l. Polyoxypropylene-polyoxyethylene block polymers having the formula HO(CH CH O),,(CH(CH )C- H O),,(CH CH O),.H, wherein a, b and c are integers reflecting the respective polyethylene oxide and polypropylene oxide blocks of said polymer. The polyoxyethylene component of said block polymer constitute at least about 40% by weight of said block polymer molecule. The polyoxypropylene hydrophobic portion of the molecule preferably has a molecular weight of between about 1,000 and 4,000. These materials are well know in the art and are available under the trademark Pluronics. The Pluronic materials described herein include F 68, P 65, P 105, L 44, P 104, F 98, F 108 and F 127.

2. Polyoxyethylene derivatives of sorbitan mono-,diand trifatty acid esters wherein the fatty acid component has between 12 and 24 carbon atoms. The preferred polyoxyethylene derivatives are of sorbitan monolaurate, sorbitan monopalmitate, sorbitan monostearate, sorbitan monoisostearate, sorbitan tristearate, sorbitan monooleate, and sorbitan trioleate. The polyoxyethylene chains contain between about 4 and 30 ethylene oxide units, and preferably about 20. The sorbitan ester derivatives contain 1, 2 or 3 polyoxyethylene chains dependent upon whether they are mono-, di-, or tri-acid esters.

The surfactant component of the new formulation should be present in an adequate amount to completely emulsify the lemon oil flavoring component to produce a clear, stable product. The concentration of emulsifier is typically from about 0.1 to 5% of the formulation depending on the alcohol content and lemon oil concentration. The amount of surfactant should be greater for higher amounts of lemon oil flavoring component and less for smaller amounts of lemon oil.

The new method is particularly advantageous when lemon oil flavoring and Pluronic emulsifiers are employed and a visually clear and stable product is desired. When conventional formulation methods are used in a lemon oil-Pluronic emulsifier system, a hazy product with insoluble and settleable particles is obtained.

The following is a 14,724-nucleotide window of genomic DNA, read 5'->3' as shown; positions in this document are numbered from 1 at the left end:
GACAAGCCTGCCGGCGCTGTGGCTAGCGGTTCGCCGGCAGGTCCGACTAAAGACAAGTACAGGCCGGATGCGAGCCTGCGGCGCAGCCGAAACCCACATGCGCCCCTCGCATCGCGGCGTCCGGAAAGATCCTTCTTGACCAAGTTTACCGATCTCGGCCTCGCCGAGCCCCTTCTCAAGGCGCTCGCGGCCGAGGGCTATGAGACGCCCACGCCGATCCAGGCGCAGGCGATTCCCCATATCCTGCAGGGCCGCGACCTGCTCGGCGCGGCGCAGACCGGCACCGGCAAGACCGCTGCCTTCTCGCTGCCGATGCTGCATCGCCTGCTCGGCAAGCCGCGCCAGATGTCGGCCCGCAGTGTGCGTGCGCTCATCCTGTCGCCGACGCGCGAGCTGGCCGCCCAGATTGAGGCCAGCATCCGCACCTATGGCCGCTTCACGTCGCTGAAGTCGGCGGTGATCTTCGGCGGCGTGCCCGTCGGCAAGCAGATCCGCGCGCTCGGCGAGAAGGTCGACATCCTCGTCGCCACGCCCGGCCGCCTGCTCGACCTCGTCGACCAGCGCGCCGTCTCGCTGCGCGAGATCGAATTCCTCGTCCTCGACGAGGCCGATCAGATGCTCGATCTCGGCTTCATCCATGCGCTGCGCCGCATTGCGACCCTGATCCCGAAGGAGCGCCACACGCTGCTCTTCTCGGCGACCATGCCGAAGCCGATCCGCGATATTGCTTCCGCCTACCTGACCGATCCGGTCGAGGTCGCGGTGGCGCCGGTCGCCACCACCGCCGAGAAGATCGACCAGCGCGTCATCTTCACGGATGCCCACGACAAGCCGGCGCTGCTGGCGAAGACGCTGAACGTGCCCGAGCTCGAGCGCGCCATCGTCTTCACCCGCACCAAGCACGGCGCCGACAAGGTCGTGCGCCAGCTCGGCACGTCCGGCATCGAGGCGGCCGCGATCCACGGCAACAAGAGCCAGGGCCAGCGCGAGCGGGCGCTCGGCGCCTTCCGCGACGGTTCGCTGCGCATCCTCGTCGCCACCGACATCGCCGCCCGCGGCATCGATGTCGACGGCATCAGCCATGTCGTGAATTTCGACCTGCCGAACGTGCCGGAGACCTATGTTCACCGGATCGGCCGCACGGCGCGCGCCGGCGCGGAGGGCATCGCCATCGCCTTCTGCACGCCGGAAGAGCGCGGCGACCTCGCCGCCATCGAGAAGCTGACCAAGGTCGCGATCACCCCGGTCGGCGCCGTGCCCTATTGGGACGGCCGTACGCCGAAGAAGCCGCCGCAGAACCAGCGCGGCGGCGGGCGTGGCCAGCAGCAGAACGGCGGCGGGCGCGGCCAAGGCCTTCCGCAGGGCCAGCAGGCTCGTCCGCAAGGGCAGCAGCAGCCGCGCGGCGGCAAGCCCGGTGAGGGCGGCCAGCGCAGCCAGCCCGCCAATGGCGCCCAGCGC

The mouthwash composition preferably contains glycerine in amounts up to about with compositions containing between about 8 and 12% having particularly desirable characteristics. The glycerine functions as a sweetener, supplies body to the compositions and a velvety feel in the mouth. it may be replaced in whole or in part by such equivalent materials as sorbitol or propylene glycol.

The mouthwash composition may also optionally contain small effective amounts of antibacterial agents EXAMPLE I A mouthwash having the following composition is formulated:

- Percent by Weight such as the quaternary ammonium compounds and the gfifig gggf 2:88 substantially saturated aliphatic acyl amides. Preferred l5 Benzethonium chloride Q03 additions of these agents are in amounts between about Lemon oil 0.20

0.01 and 0.1%. The following are illustrative of useful gg ffig 8:82 antibacterial agents: benzethonium chloride, diisobutyl C([Jlor (FD & C Yellow No. 5; 0.01% 0.60 p henoxy ethoxy ethyl dimethylbenzyl ammoniurn chlod water 7013 ride, N-alkylpyrtdtmum chloride, N-cetyl pyridmium 00.00 bromide, Sodium N'lauroyl Sarcosine, Sodium N" *Polyoxypropylene-polyuxycthylene block polymer in which the polyoxycthylene palmitoyl sarcosine, lauroyl sarcosine, N-hyristoyl glygghggyggfi fg jgfg gfi, f'h 'g will cine and potassium N-lauroyl sarcosine.

The mouthwash composition will usually also contain A premix f the l ifi and lemon n is prepared adjuvant materials to provide color, additional flavorby mixing the components with Slight heating until the ing, if desired, and sweetening effects. Color is typically components are 1 added in an amount up to about 0.01%. Additional fla- Th f l amount f water i added to a mixing vorant, such as citric acid, .01 sweetener, such as sactank having agitator means. The glycerine odium accharin. 15 Preferably added in Small amounts from charin and color are added to the mixing tank and agiabout 0.01 to about 0.1%, typically about 0.05%.

Pursuant to a further specific aspect of the invention, the pH of the mouthwash formulation is adjusted to from about 3.5 to about 7.0, preferably from about 5 to 6, by the inclusion of a buffering material. By providing the mouthwash with a pH from about 3.5 to about 7.0. preferably from about 5 to about 6, it has been found that the products formed by natural degradation of the lemon oil component due to oxidation catalyzed by sunlight are surprisingly not as unpleasant tasting as those found in an equivalent formulation having a pH below about 3.5. The buffering ingredient can be any suitable alkaline material that does not adversely affect the flavor of the formulation.

Pursuant to the invention, a sufficient amount of the buffering ingredient to raise the pH of the formulation to the desired level, preferably between about 5 and 6, may be included in the lemon oil containing mouthwash. Typically, the buffering ingredient is present in an amount from about 0.1 to about 1.0% by weight, preferably about 0.5%. Suitable buffering materials are alkali metal salts of weak organic acids such as sodium ingredient 4 5 6 7 8 9 Denatured alcohol (95% l' 1.00 10.0 20.0 25.00 18.00 Emulsifle 0.5 2.00 0.5 5.0 2.00 1.00 Lemon oil 0.1 0.20 0.2 1.0 0.10 0.20 Antimicrobial agent" 5.0 0.5 0.8 0.50 0.05 Glycerme 10.0 15.0 1.5.00 Buffering agent 0.50 1.0 0.50 Sweetener 0.1 0.06 0.10 Additional flavorant' 0.05 0.1 0.05 DeIomzed water 94.3 87.85 78 3 62.0 72.34 65.10